The Apple Inc. logo is displayed on the back of the new MacBook Pro David Paul Morris, Bloomberg via Getty Images

By Thomas H. Kee Jr., Stock Traders Daily

At the end of the first quarter of 2012, I warned that Apple (AAPL) could be reaching its pinnacle-point as a business. Since then, there have been several warning signs, including some top executives leaving the company.

But there is a more tangible problem that could affect the earnings growth that persisted throughout the recent years.

In the first quarter, I warned that Apple was not treating its customers right. It was gouging the service providers like Verizon (VZ), Sprint (S) and AT&T (T). And although that looks great to the bottom line and margins initially it also creates a divide that can become pronounced when retail items become less favored.

My key point was that consumers are fickle. Products move in and out of favor regularly and trends can turn unpopular overnight. If this happens when Apple is have problems with the service providers, serious problems could follow. That can lead to changes in analyst opinions and impact the stock price.

Specifically, in such situations margins could come under severe pressure that what would be normal because the service providers will promote products that afford them a better return and skew the percentage of sales even more than might otherwise occur. This is the way of business -- companies attempt to earn the most they can, which is part of the problem I foresaw after the first quarter of this year.

Furthermore, as the year continued, competition has become fierce as Motorola and Samsung specifically have caught up and in many cases surpassed Apple.

So I have recently begun to investigate using a "Random Walk" approach. I have been visiting retailers and asking a simple question: Are you selling as many iPhones as you did before? Resoundingly, the answer starts the same way: "we sell a ton of iPhones." However, as I dig a little deeper I also discover that the proportion of sales are changing meaningfully.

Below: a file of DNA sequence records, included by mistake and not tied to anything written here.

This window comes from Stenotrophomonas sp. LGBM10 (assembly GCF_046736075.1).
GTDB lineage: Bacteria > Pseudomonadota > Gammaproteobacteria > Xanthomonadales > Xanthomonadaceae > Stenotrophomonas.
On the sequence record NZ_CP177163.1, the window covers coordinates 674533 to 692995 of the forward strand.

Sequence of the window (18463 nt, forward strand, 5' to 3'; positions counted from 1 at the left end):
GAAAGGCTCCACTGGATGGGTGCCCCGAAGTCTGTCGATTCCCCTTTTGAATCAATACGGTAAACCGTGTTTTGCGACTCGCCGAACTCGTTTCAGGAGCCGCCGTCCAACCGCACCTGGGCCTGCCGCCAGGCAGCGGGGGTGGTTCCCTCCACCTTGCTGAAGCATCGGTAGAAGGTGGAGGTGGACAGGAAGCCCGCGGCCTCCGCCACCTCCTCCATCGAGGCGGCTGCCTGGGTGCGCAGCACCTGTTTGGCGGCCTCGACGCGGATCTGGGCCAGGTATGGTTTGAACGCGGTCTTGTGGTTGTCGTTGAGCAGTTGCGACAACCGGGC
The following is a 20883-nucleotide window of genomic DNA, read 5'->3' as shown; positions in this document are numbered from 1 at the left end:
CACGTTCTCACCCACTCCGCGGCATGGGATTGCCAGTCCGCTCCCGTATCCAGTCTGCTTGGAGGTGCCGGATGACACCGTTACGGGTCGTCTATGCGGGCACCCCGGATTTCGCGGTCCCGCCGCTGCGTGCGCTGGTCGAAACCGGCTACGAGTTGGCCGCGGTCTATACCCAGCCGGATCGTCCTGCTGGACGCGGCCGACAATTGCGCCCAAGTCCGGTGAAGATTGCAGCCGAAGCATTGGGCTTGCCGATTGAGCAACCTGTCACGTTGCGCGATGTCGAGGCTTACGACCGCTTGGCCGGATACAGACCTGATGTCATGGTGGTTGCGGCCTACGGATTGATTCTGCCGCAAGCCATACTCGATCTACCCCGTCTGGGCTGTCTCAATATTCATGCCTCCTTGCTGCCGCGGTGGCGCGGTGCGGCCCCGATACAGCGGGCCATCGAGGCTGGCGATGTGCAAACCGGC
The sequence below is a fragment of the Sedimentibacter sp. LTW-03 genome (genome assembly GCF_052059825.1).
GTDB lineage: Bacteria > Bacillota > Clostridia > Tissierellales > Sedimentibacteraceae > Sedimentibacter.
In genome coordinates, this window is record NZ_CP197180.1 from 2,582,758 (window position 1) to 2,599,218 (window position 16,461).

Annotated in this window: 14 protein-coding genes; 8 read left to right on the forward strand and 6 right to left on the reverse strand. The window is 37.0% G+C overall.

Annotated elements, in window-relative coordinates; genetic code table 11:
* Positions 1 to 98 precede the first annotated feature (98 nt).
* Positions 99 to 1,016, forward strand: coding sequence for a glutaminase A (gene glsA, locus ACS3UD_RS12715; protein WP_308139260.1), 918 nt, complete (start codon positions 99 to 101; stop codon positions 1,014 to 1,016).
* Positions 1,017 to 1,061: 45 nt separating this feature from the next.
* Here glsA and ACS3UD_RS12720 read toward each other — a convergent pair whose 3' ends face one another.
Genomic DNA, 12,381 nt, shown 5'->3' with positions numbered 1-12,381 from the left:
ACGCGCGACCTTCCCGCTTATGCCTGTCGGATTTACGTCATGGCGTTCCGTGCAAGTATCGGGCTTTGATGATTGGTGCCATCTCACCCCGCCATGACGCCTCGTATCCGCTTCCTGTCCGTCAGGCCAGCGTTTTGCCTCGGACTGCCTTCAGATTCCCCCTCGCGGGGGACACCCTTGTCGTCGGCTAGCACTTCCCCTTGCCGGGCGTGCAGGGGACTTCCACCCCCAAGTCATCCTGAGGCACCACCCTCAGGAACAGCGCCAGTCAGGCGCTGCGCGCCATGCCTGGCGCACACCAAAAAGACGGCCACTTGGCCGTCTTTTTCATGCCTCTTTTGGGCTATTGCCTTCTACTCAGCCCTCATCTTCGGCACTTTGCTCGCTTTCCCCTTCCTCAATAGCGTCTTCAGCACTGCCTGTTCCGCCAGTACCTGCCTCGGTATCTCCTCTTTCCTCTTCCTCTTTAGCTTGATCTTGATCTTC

I have learned that the percentages are changing from what used to be 75% iPhone and 25% other phones to 60% iPhone and 40% other phones. Other phones obviously include the Motorola Droid Razr and other phones using Google's (GOOG) operating systems, and Blackberrys by Research in Motion (RIMM). But I did not go into detail about the percentages of the others.

Whether consumers are buying lower pricepoint was unclear. In fact, it sounded as if the level of spending was the same, but consumers were simply opting for other phones more often. This defines a loss in momentum for the iPhone, which is the foundation of Apple's earnings and revenue, and margins too of course. The competition has caught up with Apple. I warned about this in the first quarter, and we are seeing it unfold in front of our eyes now.

Beware of a company that has a divide with its retailers (service providers in Apple's case), especially when its products lose momentum. What might otherwise be a slight reduction in margins could become much worse if the retailers start to push other products more aggressively.

Although I pulled the short I had on AAPL off when the stock broke above $640, we transitioned to the two times short on the NASDAQ 100 (QID), which is largely influenced by AAPL, and that position is up about 10% since then. We continue to hold this position amongst others.

Of course, I am not saying that Apple will stop selling iPhones, IPads, or anything else or that sales will decline markedly. I also expect the loyal followers of Apple products to keep buying as much as they can. But the momentum has shifted. Apple-products are no longer cutting edge, and unless that changes, the margins pressures can cause earnings to slow considerably and the multiples to contract.